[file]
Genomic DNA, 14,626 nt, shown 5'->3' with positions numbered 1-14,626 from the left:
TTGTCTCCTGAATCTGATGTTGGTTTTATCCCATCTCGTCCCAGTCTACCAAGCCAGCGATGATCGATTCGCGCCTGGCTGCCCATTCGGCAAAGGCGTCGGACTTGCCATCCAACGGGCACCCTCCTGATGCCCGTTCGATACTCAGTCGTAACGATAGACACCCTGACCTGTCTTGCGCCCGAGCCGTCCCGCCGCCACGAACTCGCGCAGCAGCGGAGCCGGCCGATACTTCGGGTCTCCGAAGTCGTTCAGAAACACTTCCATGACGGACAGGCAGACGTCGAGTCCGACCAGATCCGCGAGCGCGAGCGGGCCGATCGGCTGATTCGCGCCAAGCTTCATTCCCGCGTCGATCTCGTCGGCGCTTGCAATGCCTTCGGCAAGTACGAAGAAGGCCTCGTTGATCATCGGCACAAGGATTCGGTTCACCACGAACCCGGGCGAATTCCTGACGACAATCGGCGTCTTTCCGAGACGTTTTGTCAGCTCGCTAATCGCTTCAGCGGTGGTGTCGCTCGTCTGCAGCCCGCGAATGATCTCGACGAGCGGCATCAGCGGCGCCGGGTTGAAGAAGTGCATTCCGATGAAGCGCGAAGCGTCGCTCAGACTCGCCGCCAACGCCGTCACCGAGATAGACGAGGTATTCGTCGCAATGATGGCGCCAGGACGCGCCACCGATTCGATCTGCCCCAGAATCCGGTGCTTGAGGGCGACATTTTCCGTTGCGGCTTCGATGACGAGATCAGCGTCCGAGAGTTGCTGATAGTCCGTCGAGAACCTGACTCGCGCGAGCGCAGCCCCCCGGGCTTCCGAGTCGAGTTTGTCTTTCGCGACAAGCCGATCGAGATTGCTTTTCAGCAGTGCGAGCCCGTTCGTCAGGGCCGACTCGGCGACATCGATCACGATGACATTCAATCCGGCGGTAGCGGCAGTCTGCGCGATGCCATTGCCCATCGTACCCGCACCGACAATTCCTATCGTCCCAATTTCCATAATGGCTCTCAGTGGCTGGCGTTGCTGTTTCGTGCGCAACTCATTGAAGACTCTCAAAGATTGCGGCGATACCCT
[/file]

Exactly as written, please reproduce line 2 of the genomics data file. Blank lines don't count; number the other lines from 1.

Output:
TTGTCTCCTGAATCTGATGTTGGTTTTATCCCATCTCGTCCCAGTCTACCAAGCCAGCGATGATCGATTCGCGCCTGGCTGCCCATTCGGCAAAGGCGTCGGACTTGCCATCCAACGGGCACCCTCCTGATGCCCGTTCGATACTCAGTCGTAACGATAGACACCCTGACCTGTCTTGCGCCCGAGCCGTCCCGCCGCCACGAACTCGCGCAGCAGCGGAGCCGGCCGATACTTCGGGTCTCCGAAGTCGTTCAGAAACACTTCCATGACGGACAGGCAGACGTCGAGTCCGACCAGATCCGCGAGCGCGAGCGGGCCGATCGGCTGATTCGCGCCAAGCTTCATTCCCGCGTCGATCTCGTCGGCGCTTGCAATGCCTTCGGCAAGTACGAAGAAGGCCTCGTTGATCATCGGCACAAGGATTCGGTTCACCACGAACCCGGGCGAATTCCTGACGACAATCGGCGTCTTTCCGAGACGTTTTGTCAGCTCGCTAATCGCTTCAGCGGTGGTGTCGCTCGTCTGCAGCCCGCGAATGATCTCGACGAGCGGCATCAGCGGCGCCGGGTTGAAGAAGTGCATTCCGATGAAGCGCGAAGCGTCGCTCAGACTCGCCGCCAACGCCGTCACCGAGATAGACGAGGTATTCGTCGCAATGATGGCGCCAGGACGCGCCACCGATTCGATCTGCCCCAGAATCCGGTGCTTGAGGGCGACATTTTCCGTTGCGGCTTCGATGACGAGATCAGCGTCCGAGAGTTGCTGATAGTCCGTCGAGAACCTGACTCGCGCGAGCGCAGCCCCCCGGGCTTCCGAGTCGAGTTTGTCTTTCGCGACAAGCCGATCGAGATTGCTTTTCAGCAGTGCGAGCCCGTTCGTCAGGGCCGACTCGGCGACATCGATCACGATGACATTCAATCCGGCGGTAGCGGCAGTCTGCGCGATGCCATTGCCCATCGTACCCGCACCGACAATTCCTATCGTCCCAATTTCCATAATGGCTCTCAGTGGCTGGCGTTGCTGTTTCGTGCGCAACTCATTGAAGACTCTCAAAGATTGCGGCGATACCCT